|Magento offers options for most common payment services. These are built into the site structure itself, keeping data internal and secure.
|Your outlay budget
|Although you may have to buy some components to set up your Wordpress as an e-commerce site, the basic Wordpress paid packages are not expensive.
|Setting up a full sized Magento site may cost you more than a Wordpress site because you may need to hire professional assistance for the set up. Once it is set up adding new products and adjusting anything on your site should be easy enough to handle yourself.
|How user friendly is the backend?
|Wordpress is known for being easy to learn. The plugins you purchase are entirely dependent on who developed them. Some are easy and others break.
|Using Magento for the first time takes getting used to. Once you have your own website set up adjusting smaller features, prices and products should be easy enough to do.
|How many products can I add? Can I add more later?
|Wordpress allows plugins that let you add a store component to your website. This is fine if you only carry a few products with few variations (for example sizes) for customers to choose from.
|Magento’s offers you an unlimited ability to add new products, variations and e-commerce features. All of these are within platform itself and don’t require additional plugins or add-ons. You can keep adding products to your Magento site after it’s been set up.
|Can I house a blog?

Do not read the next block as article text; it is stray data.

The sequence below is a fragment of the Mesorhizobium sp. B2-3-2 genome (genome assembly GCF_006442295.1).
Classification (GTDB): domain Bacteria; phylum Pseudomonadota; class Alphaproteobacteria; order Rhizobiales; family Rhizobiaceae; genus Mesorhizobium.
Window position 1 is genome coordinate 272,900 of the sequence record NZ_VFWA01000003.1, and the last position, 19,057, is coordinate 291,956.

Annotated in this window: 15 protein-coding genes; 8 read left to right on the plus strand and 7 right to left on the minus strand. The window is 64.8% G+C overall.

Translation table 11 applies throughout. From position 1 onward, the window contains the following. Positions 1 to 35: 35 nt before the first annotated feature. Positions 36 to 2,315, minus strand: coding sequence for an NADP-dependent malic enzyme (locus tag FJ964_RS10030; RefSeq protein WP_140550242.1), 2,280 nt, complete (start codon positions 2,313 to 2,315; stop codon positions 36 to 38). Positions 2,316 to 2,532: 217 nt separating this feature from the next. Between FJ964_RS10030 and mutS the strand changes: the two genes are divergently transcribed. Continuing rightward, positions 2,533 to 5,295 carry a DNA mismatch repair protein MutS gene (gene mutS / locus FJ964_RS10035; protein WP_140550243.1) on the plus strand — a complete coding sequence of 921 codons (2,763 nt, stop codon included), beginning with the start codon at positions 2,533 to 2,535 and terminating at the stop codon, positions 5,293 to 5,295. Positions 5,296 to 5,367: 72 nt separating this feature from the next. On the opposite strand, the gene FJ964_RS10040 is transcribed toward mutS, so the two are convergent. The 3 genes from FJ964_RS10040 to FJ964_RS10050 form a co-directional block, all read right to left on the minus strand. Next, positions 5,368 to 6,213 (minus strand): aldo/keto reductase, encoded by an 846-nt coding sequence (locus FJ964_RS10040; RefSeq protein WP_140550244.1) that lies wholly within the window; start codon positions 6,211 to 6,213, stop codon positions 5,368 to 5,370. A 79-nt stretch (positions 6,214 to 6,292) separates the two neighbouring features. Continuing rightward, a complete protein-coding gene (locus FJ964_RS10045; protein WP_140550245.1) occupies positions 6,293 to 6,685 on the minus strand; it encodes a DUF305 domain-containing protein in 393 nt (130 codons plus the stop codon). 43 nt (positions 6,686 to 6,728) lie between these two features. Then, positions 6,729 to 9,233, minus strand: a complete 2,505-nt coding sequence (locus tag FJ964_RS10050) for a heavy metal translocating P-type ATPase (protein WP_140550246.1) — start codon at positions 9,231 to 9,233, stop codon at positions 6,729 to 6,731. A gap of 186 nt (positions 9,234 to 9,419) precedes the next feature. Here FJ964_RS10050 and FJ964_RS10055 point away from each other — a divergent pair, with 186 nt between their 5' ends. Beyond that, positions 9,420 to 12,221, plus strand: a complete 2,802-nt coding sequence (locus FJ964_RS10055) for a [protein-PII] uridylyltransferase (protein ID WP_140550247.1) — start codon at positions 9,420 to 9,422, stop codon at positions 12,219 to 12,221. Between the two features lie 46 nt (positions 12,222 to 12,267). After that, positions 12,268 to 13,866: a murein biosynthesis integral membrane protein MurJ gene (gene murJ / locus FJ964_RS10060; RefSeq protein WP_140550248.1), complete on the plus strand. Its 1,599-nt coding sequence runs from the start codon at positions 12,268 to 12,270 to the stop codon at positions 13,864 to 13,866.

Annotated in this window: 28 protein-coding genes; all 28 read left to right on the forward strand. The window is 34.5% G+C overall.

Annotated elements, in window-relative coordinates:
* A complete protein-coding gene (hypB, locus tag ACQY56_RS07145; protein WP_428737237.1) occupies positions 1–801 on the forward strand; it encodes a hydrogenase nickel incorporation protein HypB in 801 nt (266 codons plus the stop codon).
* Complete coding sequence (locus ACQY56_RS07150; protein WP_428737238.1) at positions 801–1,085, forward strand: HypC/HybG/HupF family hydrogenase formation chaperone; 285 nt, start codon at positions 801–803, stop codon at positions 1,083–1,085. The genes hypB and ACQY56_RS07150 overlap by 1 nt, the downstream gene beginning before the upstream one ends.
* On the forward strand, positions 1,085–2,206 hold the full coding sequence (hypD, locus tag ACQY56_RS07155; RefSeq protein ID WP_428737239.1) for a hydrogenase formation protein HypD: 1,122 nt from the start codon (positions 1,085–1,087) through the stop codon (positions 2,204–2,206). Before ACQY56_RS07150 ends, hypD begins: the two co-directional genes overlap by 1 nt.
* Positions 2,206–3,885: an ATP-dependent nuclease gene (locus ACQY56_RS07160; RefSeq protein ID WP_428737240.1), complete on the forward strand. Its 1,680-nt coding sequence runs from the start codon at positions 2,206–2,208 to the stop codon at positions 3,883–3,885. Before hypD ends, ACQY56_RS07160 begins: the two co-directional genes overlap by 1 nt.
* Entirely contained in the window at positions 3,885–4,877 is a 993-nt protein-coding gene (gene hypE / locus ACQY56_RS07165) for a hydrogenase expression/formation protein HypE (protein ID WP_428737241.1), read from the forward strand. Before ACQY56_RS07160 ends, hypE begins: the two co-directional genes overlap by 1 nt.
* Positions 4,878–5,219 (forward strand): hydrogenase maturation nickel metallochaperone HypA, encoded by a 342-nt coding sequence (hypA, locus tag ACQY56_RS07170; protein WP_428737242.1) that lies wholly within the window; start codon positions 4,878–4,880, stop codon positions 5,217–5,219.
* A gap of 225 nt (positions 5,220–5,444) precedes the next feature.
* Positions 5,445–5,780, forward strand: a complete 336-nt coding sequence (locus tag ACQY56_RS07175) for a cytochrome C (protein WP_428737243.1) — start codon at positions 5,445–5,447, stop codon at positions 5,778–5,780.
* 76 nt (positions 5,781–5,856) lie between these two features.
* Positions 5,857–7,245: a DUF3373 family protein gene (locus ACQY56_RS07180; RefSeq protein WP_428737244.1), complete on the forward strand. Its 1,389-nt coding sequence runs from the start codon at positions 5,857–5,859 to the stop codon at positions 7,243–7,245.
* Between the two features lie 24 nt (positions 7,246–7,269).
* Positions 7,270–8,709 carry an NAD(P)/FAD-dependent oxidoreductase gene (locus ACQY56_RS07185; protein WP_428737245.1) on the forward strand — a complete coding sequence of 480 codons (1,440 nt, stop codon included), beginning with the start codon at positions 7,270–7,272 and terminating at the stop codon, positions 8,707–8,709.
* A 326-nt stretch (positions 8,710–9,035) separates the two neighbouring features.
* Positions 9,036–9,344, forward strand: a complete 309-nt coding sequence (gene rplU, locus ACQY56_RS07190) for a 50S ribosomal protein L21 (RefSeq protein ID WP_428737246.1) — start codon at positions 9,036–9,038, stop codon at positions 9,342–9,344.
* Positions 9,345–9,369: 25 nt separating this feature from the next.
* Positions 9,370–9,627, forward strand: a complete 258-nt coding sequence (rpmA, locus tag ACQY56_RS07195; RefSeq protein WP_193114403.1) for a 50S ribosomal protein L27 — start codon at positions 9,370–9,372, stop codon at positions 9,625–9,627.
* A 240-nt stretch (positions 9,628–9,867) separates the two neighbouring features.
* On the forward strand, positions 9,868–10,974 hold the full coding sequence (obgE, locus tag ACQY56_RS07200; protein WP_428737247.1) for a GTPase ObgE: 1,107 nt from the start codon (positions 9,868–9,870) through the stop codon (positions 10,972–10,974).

|Yes. Wordpress was originally a blogging site.
|Magento offers extensions which can house a blog. Some of these are even through Wordpress.
|SEO and organic ranking
|Wordpress allows various places for Search Engine Optimization and best practices. If you know a bit about SEO these should be easy to capitalize on.
|Magento sites can rank well if you pay attention to your SEO and apply best practices in your product descriptions, URLs, Headers and image alt codes.
Are you going to build your e-commerce website yourself?
If you are then there are a pros and cons for both platforms.
If you choose Wordpress for an e-commerce site you are going to be managing at least three or four plugins. They may not all be built by the same web developer, and therefor they won’t all work the same way. You must make sure that the plugins you use are compatible with each other.
If you are going to use Magento then you may need to watch a few “how-to” videos on Youtube and read up on the basics of how to use the platform. It is not laid out as simply as Wordpress for first time users. However, everything on your site will work together seamlessly and you won’t have to learn different sets of information for different parts of your website.
Here is how you can get the best out of both Magento and Wordpress
If you are planning a small website with ten or twenty products on it, and you want to run a blog alongside, then Wordpress is probably a viable option for you.
If you want an e-commerce site for hundreds of products that ranks well and maintains good SEO best practices for online conversions, choose Magento. A site of this size is worth spending a bit on initially so that you are set up for a long time.
If you want a website where you can sell hundreds of products, but still want to connect with your customers via a blog, then you should go with a Magento site and run your blog via a Wordpress extension (just like ebay).